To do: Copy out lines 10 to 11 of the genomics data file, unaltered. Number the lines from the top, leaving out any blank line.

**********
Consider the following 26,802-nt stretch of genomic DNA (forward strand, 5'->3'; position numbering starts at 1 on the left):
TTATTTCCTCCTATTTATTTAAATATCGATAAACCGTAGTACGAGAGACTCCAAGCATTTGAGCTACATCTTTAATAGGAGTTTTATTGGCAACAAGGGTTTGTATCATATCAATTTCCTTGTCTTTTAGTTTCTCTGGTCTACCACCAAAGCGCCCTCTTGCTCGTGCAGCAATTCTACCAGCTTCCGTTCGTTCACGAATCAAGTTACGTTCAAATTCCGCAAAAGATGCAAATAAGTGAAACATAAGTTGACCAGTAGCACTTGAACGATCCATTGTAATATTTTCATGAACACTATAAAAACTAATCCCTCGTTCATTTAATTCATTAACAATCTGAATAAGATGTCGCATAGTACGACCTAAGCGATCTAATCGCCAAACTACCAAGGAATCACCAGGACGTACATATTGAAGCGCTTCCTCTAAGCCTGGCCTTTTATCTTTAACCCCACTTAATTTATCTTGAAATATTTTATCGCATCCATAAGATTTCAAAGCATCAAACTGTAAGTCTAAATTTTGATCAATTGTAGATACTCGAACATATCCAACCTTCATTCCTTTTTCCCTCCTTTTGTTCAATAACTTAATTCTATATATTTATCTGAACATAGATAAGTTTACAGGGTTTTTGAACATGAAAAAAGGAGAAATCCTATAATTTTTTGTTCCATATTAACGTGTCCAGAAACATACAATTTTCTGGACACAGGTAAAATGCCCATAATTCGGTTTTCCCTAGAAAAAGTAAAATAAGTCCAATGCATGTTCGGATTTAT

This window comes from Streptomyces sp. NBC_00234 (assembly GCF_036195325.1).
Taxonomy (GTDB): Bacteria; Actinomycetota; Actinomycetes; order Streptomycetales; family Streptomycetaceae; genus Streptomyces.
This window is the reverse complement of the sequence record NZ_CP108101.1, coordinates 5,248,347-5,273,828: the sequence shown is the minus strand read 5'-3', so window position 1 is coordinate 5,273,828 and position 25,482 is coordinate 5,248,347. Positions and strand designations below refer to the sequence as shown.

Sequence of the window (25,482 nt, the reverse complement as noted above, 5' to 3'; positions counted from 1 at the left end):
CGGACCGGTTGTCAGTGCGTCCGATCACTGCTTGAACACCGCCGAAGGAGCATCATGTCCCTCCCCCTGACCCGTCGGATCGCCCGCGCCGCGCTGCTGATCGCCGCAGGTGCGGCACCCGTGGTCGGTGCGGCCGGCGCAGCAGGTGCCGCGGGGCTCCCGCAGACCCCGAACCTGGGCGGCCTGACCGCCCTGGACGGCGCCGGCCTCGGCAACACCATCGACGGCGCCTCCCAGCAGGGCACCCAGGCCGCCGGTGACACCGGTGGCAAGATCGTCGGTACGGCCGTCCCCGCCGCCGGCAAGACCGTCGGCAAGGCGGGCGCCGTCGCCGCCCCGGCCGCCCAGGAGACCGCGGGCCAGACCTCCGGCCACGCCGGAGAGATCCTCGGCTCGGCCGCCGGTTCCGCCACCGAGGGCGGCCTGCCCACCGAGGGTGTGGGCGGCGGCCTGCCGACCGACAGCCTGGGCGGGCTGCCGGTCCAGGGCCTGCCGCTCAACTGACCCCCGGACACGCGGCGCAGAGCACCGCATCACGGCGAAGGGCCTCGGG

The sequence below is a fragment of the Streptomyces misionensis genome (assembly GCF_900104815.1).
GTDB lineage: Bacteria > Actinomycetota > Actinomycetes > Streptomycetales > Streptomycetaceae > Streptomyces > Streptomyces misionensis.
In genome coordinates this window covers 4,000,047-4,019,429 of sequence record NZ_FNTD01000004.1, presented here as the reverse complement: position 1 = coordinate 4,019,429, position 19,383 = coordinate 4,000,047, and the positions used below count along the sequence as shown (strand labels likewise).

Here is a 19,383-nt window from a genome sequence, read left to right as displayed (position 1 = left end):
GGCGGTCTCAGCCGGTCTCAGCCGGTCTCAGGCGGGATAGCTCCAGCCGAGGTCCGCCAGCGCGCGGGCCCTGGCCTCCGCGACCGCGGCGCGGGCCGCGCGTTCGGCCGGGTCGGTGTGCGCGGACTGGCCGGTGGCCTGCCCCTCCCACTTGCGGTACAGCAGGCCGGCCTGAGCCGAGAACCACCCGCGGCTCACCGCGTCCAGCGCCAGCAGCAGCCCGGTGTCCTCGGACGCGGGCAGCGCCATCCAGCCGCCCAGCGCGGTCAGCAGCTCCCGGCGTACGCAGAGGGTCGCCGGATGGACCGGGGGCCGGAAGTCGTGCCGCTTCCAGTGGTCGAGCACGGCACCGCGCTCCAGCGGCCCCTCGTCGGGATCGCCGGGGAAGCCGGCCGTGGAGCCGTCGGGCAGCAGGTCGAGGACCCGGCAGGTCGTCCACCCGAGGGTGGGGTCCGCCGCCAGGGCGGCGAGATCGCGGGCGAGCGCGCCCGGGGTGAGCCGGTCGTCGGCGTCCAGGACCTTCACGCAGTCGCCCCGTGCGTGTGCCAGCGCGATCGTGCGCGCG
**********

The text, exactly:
In genome coordinates this window covers 4,000,047-4,019,429 of sequence record NZ_FNTD01000004.1, presented here as the reverse complement: position 1 = coordinate 4,019,429, position 19,383 = coordinate 4,000,047, and the positions used below count along the sequence as shown (strand labels likewise).

Here is a 19,383-nt window from a genome sequence, read left to right as displayed (position 1 = left end):